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Srinubabu Gedela, the owner of India-based OMICS Publishing Group, authored a chapter in the book Bioinformatics for Omics Data: Methods and Protocols, published by Springer under its imprint Humana Press in 2011. But there’s a problem with his text. The chapter contains unattributed text that originally appeared in earlier publications. The amount of unoriginal text is significant, I think. Most of it appears towards the end of the chapter, suggesting that the text was copied in the rush to meet a deadline.

Through his lawyers, Gedela recently announced his intention to sue me for one billion dollars.

Unoriginal, unattributed text inside.

Two paragraphs in Gedela’s chapter match text from the Wikipedia article Grid resource allocation manager. The text in the Wikipedia article pre-dates the 2011 publication of the book chapter, and there is no evidence that Gedela authored the Wikipedia text in question.  What kind of scholar copies from Wikipedia without citing the source?

Other portions of text in the Gedela article first appeared in two scholarly journal articles and on one website.

Also, there is a figure in the Gedela article that closely resembles a figure in one of the journal articles. I don’t think the image was copied from the earlier article. Both articles describe the same open-source software, and the image was created using the software in both cases. However, the article that contains the first instance of the figure also contains text that later appears in the Gedela piece, suggesting that Gedela may have gotten the idea for the figure from the earlier work.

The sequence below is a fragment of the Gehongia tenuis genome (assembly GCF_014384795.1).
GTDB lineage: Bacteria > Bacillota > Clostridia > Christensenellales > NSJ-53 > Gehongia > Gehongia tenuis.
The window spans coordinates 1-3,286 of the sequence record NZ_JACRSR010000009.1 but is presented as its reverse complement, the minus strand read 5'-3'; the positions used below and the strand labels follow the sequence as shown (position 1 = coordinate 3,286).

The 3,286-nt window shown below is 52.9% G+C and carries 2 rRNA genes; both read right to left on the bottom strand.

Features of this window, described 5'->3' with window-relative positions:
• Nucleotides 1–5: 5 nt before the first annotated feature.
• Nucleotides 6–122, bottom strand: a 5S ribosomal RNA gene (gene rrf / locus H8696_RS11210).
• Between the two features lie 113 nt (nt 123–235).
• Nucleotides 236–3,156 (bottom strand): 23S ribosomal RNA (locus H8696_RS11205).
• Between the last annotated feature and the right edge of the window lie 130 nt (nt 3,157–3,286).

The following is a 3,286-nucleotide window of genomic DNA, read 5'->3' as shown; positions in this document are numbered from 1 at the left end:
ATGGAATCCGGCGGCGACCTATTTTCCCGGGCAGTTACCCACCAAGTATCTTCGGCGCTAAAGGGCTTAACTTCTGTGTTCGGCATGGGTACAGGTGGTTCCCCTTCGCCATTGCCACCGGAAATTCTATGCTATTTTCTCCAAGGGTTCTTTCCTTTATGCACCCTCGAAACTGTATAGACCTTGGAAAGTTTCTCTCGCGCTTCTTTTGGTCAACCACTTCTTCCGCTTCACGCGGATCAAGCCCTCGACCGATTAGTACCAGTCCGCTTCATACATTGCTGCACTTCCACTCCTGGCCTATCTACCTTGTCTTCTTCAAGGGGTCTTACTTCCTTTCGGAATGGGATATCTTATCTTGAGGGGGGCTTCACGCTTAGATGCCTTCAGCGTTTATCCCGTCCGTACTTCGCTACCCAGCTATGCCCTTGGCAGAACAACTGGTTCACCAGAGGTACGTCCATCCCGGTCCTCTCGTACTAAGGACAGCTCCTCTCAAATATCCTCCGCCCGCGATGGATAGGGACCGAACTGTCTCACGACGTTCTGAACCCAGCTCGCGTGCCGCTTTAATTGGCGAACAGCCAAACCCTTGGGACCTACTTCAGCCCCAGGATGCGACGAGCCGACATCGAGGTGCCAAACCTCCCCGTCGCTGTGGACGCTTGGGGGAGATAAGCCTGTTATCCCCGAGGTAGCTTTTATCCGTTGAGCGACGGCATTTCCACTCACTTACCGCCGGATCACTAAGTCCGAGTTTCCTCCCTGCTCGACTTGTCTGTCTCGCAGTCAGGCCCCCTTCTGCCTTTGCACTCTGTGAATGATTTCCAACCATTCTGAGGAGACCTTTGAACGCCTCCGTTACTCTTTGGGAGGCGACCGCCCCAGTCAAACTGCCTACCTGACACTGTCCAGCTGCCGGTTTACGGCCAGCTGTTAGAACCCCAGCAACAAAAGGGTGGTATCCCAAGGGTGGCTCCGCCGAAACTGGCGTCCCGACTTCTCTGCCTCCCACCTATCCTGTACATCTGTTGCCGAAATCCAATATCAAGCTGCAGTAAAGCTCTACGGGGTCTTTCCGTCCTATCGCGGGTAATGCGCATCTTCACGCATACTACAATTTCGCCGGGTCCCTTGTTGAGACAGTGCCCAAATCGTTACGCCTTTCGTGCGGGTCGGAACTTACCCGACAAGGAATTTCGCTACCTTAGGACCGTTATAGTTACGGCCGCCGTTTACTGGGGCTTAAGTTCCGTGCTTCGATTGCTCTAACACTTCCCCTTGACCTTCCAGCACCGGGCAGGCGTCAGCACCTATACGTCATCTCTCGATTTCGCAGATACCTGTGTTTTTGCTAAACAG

I have prepared a two-column analysis of Gedela’s chapter, showing his text on the left along with the previously-published, original text on the right. I will also include a scan of the Gedela article in question.

If i these textual appropriations are confirmed as plagiarism, I think they might ethically disqualify Gedela from serving as a scholarly publisher.